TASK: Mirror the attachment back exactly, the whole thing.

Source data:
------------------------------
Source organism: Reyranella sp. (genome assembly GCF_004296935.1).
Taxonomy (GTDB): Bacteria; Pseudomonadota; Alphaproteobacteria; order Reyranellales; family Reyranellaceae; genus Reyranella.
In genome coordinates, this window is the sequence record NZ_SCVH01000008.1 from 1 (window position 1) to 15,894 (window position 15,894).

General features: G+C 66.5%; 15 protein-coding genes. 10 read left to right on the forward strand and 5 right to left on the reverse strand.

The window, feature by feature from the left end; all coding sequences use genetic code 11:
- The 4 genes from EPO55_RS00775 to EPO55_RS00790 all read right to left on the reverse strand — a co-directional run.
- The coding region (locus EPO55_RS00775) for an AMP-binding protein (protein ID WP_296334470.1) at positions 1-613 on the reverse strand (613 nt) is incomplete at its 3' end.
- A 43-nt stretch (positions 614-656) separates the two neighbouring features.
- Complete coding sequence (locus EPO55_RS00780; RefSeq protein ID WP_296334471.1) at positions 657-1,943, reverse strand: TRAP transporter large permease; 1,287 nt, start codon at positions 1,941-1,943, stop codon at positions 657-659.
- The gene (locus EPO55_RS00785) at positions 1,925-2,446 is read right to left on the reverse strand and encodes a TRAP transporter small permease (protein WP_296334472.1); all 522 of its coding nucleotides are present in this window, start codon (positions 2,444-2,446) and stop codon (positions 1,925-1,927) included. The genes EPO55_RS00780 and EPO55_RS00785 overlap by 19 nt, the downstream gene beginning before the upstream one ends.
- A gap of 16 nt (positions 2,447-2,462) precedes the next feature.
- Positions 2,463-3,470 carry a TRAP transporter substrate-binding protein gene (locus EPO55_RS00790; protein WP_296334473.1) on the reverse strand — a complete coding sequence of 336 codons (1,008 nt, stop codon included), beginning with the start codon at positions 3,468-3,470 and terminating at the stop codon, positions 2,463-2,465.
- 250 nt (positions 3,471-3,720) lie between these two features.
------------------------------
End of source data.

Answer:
Source organism: Reyranella sp. (genome assembly GCF_004296935.1).
Taxonomy (GTDB): Bacteria; Pseudomonadota; Alphaproteobacteria; order Reyranellales; family Reyranellaceae; genus Reyranella.
In genome coordinates, this window is the sequence record NZ_SCVH01000008.1 from 1 (window position 1) to 15,894 (window position 15,894).

General features: G+C 66.5%; 15 protein-coding genes. 10 read left to right on the forward strand and 5 right to left on the reverse strand.

The window, feature by feature from the left end; all coding sequences use genetic code 11:
- The 4 genes from EPO55_RS00775 to EPO55_RS00790 all read right to left on the reverse strand — a co-directional run.
- The coding region (locus EPO55_RS00775) for an AMP-binding protein (protein ID WP_296334470.1) at positions 1-613 on the reverse strand (613 nt) is incomplete at its 3' end.
- A 43-nt stretch (positions 614-656) separates the two neighbouring features.
- Complete coding sequence (locus EPO55_RS00780; RefSeq protein ID WP_296334471.1) at positions 657-1,943, reverse strand: TRAP transporter large permease; 1,287 nt, start codon at positions 1,941-1,943, stop codon at positions 657-659.
- The gene (locus EPO55_RS00785) at positions 1,925-2,446 is read right to left on the reverse strand and encodes a TRAP transporter small permease (protein WP_296334472.1); all 522 of its coding nucleotides are present in this window, start codon (positions 2,444-2,446) and stop codon (positions 1,925-1,927) included. The genes EPO55_RS00780 and EPO55_RS00785 overlap by 19 nt, the downstream gene beginning before the upstream one ends.
- A gap of 16 nt (positions 2,447-2,462) precedes the next feature.
- Positions 2,463-3,470 carry a TRAP transporter substrate-binding protein gene (locus EPO55_RS00790; protein WP_296334473.1) on the reverse strand — a complete coding sequence of 336 codons (1,008 nt, stop codon included), beginning with the start codon at positions 3,468-3,470 and terminating at the stop codon, positions 2,463-2,465.
- 250 nt (positions 3,471-3,720) lie between these two features.